The Albedo effect examines a surface’s ability to reflect heat from the sun and sunlight into the atmosphere. Lighter surfaces have a higher albedo and reflect more sunlight; darker surfaces have a lower albedo and reflect less. Albedo is directly related to the salinity of water bodies. Water salinity is an important environmental factor for many marine ecosystems and even marginal changes to the salinity of oceans can have detrimental effects to many life forms. At this station we use t-shirts and heat lamps to experience the albedo effect in action. We will also be examining the correlation between water temperature and salinity. UI College of Education Students

Where did your fish go after its funeral?
Have you ever wondered where water goes once you flush your toilet? Come hang out with us while we explore what happens to your wastewater. Did you know that all of the water on the earth has been here since the beginning of time? How have we and how can we continue to treat our limited drinking water resources? We can even help you try to find those items you accidently flushed down your toilet or your goldfish that passed away as we learn about wastewater treatment processes. Don’t WASTE this opportunity, come visit us in the (room). UI College of Education Students, Anna Fox, Maire McGrath, Alexandria Tenley, and Ryan Hingtgen

Are Your Lakes Clean?
"Want to know how dirty the water in your hometown is? Come look for different bugs, or as we like to call them, macro-invertebrates! Determine for yourself how polluted your water is! Here you can sift through water from four different sources in the Iowa City/Coralville area to check out the different organisms that can be found in each one. How do the varying numbers and types of macro-invertebrates tell us about water quality? More importantly, how can you help clean our lakes?" UI College of Education Students

Environmental Pollutants of the 21st Century
Our culture is evolving faster than we can keep up. New innovations and technology are making our world a better place, but with that follows a high amount of environmental harm. Oil spills, hazardous extract and many other types of waste are now a common part of our culture. Come and find out how scientist and engineers plan to fix this new century problem with new century science. How do we plan to fix this problem? Bioremediation may be the answer. Bioremediation involves using microorganism to remove the hazardous material from our environment in a safe way. But how does life itself remove waste that is ironically a hazard to life? Come see this process in action and find out how! UI College of Education Students

Human Rights Match Game
It's the 70th anniversary of the Universal Declaration of Human Rights! Over the years many artists have designed illustrations for each of the 30 Articles. You're going to see some of these illustrations and match them with the right Article. First, of course, we'll go over all the Articles together. And then it's Game On! Andrea Cohen, Executive Director, Iowa United Nations Association

Take A Journey for Your Mental Health
We all have mental health! We do! Sometimes, though, difficult thoughts and emotions get in the way and makes having your mental health harder to have. This work shop takes you on a journey of gaining mindfulness, learning to just breathe, and reminding you that there is an emotional safe place for you when things get too challenging in having our mental health. If you want an experiential journey to focus in and manage your stress, worry, and concerns then this is the workshop for you! Barry Schreier, Director, UI University Counseling Services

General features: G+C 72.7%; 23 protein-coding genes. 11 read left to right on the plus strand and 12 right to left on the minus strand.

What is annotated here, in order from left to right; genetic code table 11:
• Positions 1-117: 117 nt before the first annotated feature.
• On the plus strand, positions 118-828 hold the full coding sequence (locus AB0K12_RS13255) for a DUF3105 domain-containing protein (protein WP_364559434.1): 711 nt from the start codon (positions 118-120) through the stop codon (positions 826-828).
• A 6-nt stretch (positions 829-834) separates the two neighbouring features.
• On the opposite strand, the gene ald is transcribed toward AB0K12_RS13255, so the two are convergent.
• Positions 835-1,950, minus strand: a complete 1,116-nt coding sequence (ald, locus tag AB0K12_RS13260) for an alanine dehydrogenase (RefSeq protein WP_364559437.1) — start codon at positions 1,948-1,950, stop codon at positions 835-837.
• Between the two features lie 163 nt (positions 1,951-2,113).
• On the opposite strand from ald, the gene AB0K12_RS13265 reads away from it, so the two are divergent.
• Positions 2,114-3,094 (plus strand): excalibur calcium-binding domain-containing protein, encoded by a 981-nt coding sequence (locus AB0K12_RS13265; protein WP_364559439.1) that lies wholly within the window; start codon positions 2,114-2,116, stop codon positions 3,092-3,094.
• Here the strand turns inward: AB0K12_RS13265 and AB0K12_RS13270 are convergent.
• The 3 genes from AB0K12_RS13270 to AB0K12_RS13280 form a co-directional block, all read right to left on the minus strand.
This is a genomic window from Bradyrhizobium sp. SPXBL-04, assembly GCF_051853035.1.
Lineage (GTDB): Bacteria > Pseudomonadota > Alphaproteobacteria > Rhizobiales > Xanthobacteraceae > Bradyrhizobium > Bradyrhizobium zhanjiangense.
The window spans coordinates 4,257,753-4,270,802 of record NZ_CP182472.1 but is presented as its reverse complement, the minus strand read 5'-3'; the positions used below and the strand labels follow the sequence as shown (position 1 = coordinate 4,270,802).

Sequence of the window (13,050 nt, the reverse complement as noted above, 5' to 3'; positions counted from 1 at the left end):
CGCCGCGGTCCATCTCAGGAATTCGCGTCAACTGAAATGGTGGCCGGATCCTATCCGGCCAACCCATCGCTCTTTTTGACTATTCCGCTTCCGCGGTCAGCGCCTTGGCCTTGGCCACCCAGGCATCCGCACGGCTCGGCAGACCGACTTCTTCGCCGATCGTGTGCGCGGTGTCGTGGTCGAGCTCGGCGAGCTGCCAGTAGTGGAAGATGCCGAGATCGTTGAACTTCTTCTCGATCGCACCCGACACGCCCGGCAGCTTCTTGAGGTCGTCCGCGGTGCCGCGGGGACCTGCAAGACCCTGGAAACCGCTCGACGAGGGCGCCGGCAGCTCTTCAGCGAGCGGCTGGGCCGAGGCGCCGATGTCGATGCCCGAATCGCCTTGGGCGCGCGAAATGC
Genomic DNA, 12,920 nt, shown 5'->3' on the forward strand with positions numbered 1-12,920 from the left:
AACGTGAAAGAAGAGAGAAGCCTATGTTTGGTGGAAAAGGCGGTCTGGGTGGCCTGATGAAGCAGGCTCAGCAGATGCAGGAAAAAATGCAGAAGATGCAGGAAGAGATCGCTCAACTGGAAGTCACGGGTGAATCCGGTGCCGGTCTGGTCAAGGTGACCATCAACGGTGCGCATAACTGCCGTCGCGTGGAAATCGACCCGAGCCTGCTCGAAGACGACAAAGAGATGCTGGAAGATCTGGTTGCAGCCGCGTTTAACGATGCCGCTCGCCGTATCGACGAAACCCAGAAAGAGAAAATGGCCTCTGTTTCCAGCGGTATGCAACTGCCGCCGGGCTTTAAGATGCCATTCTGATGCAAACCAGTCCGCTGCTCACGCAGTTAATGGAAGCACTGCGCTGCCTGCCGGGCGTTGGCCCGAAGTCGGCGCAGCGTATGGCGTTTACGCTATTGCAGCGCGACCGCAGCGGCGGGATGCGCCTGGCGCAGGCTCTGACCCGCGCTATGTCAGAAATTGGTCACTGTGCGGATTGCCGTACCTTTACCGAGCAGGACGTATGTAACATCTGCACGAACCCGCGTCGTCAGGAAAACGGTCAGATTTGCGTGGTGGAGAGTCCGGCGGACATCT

Human Rights Around the World and At Home
Participants match examples of human rights affirmations and abuses in selected countries with articles of the UDHR. Jill Goldesberry, The Stanley Foundation

From the Mountains of Bosnia to the Corn Fields of Iowa
Come hear Iowa City local Amir Hadzic share the incredible story of his escape from Sarajevo in 1994, a city under siege. As a professional soccer player for FC Zeljeznicar, his life was changed dramatically when the war erupted in the early 1990s. Eventually Amir escaped from Sarajevo to a refugee camp in northern Croatia, where he met his wife, an Iowa City native. He came to the U.S. in 1995 and now works for Mount Mercy University as the Head Men's Soccer Coach and Director of International Recruiting. Listening to this story will bring perspective to your own life, as Amir explains that “War makes you realize who your real friends are, and it teaches you to enjoy the little things in life.” Amir Hadzic, Mount Mercy University

Invisible Disabilities
Vickie Houser, UI Student Disability Services
Did You know that 96% of disabilities are invisible? Join me to learn more about this question and the differences that exist between a disability that is visible versus invisible. We will also look into the different kinds of disabilities that exist and how they can be accommodated in a school like the University of Iowa. Finally, we will explore together the privilege of living in a world that accommodates able bodied people. Vickie Houser, UI Student Disability Services

Immigration: Peace and Rebuilding a Life in a New Land
There are different types of immigrants. Do you ever think about which group of immigrants you belong to? Why is it really critical for every one of us to pose for a second and think about this? We all color and love to use crayons; so many different colors. During this interactive session participants will contemplate on and appreciate diversity through the analogy of color. Venantie Nduhirahe